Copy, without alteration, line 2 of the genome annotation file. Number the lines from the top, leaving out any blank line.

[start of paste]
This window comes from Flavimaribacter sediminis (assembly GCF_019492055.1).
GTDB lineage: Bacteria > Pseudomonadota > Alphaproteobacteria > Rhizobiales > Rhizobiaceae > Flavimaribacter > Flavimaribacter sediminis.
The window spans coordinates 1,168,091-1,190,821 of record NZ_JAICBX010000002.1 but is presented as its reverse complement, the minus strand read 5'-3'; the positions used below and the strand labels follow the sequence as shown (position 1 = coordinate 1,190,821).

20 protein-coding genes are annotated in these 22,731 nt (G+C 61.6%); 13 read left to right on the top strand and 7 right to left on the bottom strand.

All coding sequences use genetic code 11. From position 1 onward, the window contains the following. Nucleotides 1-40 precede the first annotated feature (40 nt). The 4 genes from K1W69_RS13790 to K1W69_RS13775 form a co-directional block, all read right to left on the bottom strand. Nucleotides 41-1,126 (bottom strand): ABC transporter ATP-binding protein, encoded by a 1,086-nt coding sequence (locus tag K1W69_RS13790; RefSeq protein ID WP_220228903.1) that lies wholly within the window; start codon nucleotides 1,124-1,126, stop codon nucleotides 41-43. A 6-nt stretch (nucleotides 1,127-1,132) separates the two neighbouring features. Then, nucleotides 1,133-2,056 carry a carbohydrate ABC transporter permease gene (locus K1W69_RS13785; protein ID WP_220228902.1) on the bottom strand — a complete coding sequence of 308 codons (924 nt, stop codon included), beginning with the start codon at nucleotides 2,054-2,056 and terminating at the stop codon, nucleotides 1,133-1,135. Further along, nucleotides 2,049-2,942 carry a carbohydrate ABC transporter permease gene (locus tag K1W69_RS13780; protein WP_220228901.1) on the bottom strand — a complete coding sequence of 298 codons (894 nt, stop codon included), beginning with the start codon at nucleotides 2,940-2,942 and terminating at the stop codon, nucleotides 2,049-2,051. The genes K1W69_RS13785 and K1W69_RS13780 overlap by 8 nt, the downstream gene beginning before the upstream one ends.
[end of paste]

GTDB lineage: Bacteria > Pseudomonadota > Alphaproteobacteria > Rhizobiales > Rhizobiaceae > Flavimaribacter > Flavimaribacter sediminis.